(CNN) – Donald Trump, whose penchant for questioning President Barack Obama's place of birth showed no signs of abating Friday, is helping presumptive GOP nominee Mitt Romney raise money. Isn't such close proximity to the "birther" conspiracy embarrassing for a candidate who's serious about becoming the next president?
That was the question posed by CNN Chief Political Analyst Gloria Borger to Romney's senior adviser Eric Fehrnstrom Friday.
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"I can't speak for Donald Trump, but I can tell you that Mitt Romney accepts that President Obama was born in the United States," Fehrnstrom said on CNN's "The Situation Room."
Fehrnstrom, it turns out, doesn't need to speak for Trump. The celebrity business magnate spoke out for himself in a Friday interview with The Daily Beast, saying he still had questions about Obama's birthplace.
"Look, it's very simple," Trump said in the Daily Beast interview. "A book publisher came out three days ago and said that in his written synopsis of his book."
The interview continued, "He said he was born in Kenya and raised in Indonesia. His mother never spent a day in the hospital."
Trump was referring to literary agency who, in a promotional catalogue from the 1990s, listed Obama has having been born in Kenya. An employee of the agency recently acknowledged that it was her mistake.
Trump isn't buying it.
"Now they're saying it was a mistake," he told the Daily Beast. "Just like his Kenyan grandmother said he was born in Kenya, and she pointed down the road to the hospital, and after people started screaming at her she said, 'Oh, I mean Hawaii.' Give me a break."
Obama released the long-form version of his birth certificate in April 2011, showing he was born in Hawaii on August 4, 1961. Soon after it was released, Trump announced he would not make a bid for the GOP presidential nomination.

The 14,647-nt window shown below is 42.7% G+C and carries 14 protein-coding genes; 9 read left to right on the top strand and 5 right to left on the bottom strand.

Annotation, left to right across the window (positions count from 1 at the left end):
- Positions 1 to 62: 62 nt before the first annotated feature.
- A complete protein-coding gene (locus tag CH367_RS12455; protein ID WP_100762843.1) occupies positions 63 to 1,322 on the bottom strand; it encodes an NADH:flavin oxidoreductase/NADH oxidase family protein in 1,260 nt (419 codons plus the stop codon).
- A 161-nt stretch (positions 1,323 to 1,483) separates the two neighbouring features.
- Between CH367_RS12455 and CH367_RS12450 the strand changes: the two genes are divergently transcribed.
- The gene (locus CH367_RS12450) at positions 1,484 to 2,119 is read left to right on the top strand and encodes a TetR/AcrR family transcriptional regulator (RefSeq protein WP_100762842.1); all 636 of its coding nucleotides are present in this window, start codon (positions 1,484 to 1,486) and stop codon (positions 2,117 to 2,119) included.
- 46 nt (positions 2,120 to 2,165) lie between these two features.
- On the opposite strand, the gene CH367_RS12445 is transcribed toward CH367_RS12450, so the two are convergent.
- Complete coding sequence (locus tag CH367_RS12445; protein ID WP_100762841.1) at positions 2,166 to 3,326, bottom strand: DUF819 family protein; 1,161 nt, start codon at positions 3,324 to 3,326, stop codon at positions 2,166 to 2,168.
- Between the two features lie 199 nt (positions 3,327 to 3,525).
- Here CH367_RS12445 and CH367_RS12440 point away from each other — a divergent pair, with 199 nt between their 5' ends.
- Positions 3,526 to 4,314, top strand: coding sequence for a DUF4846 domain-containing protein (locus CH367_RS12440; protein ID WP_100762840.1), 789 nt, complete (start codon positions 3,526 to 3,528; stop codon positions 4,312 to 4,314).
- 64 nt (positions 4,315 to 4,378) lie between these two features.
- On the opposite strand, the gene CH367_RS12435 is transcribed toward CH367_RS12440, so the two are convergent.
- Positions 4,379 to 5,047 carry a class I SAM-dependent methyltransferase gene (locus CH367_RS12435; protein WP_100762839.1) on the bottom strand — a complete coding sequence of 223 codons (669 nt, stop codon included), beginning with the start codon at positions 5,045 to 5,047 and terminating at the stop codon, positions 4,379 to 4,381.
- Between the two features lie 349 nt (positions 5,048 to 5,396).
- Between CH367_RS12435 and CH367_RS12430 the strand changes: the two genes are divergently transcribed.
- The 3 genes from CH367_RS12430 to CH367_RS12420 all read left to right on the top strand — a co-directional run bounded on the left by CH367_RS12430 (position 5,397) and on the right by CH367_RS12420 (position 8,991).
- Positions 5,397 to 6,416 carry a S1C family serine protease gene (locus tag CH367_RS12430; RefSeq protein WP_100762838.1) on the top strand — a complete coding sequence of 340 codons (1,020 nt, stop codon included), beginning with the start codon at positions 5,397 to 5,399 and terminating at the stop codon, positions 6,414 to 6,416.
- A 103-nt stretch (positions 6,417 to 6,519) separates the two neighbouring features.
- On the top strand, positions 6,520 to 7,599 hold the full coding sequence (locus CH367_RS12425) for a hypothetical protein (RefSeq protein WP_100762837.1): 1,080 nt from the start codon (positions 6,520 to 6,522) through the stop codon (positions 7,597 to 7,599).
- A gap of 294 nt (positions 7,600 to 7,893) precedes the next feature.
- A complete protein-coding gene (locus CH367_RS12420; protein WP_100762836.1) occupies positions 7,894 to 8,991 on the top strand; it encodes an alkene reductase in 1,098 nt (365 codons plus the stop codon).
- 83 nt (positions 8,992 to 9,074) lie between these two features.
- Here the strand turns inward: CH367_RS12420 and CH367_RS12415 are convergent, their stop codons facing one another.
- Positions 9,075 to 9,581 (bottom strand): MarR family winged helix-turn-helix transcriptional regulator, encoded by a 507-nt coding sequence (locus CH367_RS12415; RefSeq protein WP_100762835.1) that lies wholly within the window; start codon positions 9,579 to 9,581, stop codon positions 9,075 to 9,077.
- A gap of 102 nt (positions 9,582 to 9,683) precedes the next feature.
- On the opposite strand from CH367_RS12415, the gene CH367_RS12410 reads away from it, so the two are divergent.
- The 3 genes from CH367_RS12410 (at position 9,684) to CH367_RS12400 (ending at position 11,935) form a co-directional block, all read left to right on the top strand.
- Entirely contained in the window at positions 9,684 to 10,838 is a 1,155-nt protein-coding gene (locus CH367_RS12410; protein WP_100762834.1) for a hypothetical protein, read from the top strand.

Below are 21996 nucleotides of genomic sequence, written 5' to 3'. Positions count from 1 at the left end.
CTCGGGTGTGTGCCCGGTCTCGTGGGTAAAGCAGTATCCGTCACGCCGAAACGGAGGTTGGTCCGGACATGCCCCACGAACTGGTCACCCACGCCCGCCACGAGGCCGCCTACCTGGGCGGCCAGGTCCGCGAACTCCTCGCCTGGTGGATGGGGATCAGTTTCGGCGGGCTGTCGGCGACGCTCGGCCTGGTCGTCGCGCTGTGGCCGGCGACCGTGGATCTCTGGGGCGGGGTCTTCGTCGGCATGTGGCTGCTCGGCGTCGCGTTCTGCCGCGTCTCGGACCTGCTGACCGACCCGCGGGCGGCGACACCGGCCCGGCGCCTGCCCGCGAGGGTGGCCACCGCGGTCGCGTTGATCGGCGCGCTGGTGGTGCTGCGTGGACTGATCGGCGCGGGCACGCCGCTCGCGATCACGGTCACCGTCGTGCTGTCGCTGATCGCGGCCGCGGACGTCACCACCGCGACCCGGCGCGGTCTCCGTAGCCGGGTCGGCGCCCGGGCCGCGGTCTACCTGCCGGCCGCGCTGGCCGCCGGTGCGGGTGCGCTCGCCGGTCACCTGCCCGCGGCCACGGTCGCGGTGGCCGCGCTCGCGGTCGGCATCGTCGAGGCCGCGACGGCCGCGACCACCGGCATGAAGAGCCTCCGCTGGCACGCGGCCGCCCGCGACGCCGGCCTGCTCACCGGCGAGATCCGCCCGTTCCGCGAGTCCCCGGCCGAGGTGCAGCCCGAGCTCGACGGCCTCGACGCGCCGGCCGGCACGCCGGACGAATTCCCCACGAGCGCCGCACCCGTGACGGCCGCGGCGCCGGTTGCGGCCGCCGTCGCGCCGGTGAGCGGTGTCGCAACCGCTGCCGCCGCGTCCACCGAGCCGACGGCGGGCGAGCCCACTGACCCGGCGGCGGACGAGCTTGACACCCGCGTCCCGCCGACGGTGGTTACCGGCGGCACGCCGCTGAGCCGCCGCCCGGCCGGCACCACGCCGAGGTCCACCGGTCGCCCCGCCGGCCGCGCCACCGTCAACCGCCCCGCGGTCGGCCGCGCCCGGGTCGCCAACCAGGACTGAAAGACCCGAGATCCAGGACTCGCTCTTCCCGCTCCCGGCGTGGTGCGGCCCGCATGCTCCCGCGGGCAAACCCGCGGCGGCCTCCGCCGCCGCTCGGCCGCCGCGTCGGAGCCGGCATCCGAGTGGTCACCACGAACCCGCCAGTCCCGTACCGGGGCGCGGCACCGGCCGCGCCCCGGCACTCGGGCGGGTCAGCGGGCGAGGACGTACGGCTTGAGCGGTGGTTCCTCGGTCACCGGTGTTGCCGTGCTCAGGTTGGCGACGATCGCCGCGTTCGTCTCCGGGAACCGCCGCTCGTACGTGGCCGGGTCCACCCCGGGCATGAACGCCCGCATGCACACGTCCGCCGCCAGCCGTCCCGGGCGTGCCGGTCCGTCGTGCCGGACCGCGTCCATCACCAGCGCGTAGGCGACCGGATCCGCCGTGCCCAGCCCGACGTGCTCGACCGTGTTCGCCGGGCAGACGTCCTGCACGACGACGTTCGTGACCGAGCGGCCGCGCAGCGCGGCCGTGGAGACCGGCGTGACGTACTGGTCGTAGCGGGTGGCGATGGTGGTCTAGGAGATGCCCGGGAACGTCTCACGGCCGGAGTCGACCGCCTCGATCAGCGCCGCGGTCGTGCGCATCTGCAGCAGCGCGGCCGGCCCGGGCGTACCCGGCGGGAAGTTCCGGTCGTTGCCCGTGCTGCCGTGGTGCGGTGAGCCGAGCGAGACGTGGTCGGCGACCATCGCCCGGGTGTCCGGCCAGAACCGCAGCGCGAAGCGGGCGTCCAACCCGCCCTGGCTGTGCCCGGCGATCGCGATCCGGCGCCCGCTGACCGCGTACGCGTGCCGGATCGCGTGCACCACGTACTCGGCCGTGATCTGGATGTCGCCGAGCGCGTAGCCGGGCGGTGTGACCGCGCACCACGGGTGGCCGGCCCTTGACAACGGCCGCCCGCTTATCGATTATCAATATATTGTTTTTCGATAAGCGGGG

Trump's latest foray into birtherism comes just days ahead of a big campaign event with Romney in Las Vegas. The event, which will also feature former candidate Newt Gingrich, is set to take place Tuesday at Trump's International Hotel on the Strip.
Romney's campaign is also raffling a chance to have dinner with Trump for supporters who donate $3 to the campaign.
"I want you: Dine with the Donald," a campaign flier proclaims, along with a drawing of Trump in the post of Uncle Sam.
The campaign offers: "Airport transportation in the Trump vehicle; Stay at the Trump International Hotel & Tower New York; Tour the Celebrity Apprentice Boardroom; Dine with Donald Trump and Mitt Romney."
Will such close proximity to an avowed birther damage Romney's credibility? Their rivals certainly hope so. Obama's campaign spokesman Ben LaBolt labeled Trump the "birther in chief" on MSNBC Friday.
But Fehrnstrom, quoting a member of the Obama White House, said a politician's supporters don't speak for the candidate himself.
"You know, not too long ago, Jay Carney, the spokesman for the White House made a statement which I think is correct, and that statement was that a candidate can't be responsible for everything that their supporters say," Fehrnstrom said. "And in this case, Mitt Romney has made it clear that the place of the president's birth is not an issue for him. He accepts the fact that he was born in Hawaii. And we have many important challenges facing our country, and that's what we'd rather talk about."